Basically when Harry decides to take a stand, refusing to live in fear of the ‘feral youth’ the viewer meets in Eden Lake, he puts his army training to good use and brutalises a whole string of young people with barbed wire, knifes and guns. I do think that this is actually a good film, albeit a nasty and mean-spirited one, whereas Eden Lake just sounds shit:

How many people viewing Harry Brown cheered him on as he went on his killing spree? A brave and respectable man with a cause, standing up to the violent nihilistic subhumans who are eviscerating what remains of the social fabric with each ‘good’ citizen they intimidate and/or make a victim of (as well as a litany of other such crimes which don’t feature in a film like this e.g. having children outside of a respectable family structure) – the film works dramatically because, it seems, swathes of its audience instinctively recognise the moral universe it portrays. Even those who might subsequently intellectually disown any experience of thinking that Harry Brown straight forwardly represents the pervasive reality of modern Britain.

Do films like this represent a return of the repressed? Is there an obsession with class, stalking consciousness and lurking in nightmares, because of its effective erasure from public discourse, as the Thatcherite project was solidified by New Labour’s re-articulation of the social democratic problematic as a matter of using capitalist growth to fund measures which increase ‘social mobility’ in order to help erode ‘social exclusion’ one newly minted middle class family at a time.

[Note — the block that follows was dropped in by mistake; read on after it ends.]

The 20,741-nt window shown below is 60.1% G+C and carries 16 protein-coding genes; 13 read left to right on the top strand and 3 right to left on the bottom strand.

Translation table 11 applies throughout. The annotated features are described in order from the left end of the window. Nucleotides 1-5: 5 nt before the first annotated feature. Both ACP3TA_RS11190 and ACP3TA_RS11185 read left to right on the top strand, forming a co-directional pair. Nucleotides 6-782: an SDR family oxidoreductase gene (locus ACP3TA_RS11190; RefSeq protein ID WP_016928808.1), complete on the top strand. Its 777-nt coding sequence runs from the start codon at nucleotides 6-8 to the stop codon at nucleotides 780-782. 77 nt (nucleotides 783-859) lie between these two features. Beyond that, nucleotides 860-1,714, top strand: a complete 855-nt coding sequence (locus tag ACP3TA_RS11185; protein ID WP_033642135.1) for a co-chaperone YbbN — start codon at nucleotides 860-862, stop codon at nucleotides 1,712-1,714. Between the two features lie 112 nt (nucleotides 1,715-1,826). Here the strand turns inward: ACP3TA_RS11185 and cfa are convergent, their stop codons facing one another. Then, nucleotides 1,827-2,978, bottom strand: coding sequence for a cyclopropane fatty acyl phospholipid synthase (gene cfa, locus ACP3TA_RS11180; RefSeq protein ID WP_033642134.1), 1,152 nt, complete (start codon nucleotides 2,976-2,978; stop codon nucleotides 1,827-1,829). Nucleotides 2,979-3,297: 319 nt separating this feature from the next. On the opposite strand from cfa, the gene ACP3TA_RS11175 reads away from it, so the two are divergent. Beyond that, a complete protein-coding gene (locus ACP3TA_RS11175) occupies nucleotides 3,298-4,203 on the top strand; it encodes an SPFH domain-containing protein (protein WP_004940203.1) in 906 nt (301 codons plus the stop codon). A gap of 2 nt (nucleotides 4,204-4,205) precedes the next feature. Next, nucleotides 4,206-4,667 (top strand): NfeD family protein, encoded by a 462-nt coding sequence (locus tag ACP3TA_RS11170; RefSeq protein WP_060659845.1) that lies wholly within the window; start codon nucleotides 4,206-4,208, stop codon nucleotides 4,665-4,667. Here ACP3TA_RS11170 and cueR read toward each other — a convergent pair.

It’s hard not to wonder where this spectre might lead, as austerity begins to bite and a beleaguered radical right-wing government digs in its heels to push through its extreme legislative agenda. Perhaps this is also a crucial part of the socio-emotional topography of #UKRiots, as such an unsettling number of people were so quickly calling for the army to be sent in to the streets of London. When challenged over and over again on Twitter to justify myself for suggesting this was a bad idea, it did briefly feel like the world was going completely mad (though unplugging the wifi for a bit made this feeling go away).

There has been a moral panic brewing in the back of the middle class British psyche for a long time and I don’t think it has come even close to playing itself out yet. We live in strange and troubling times.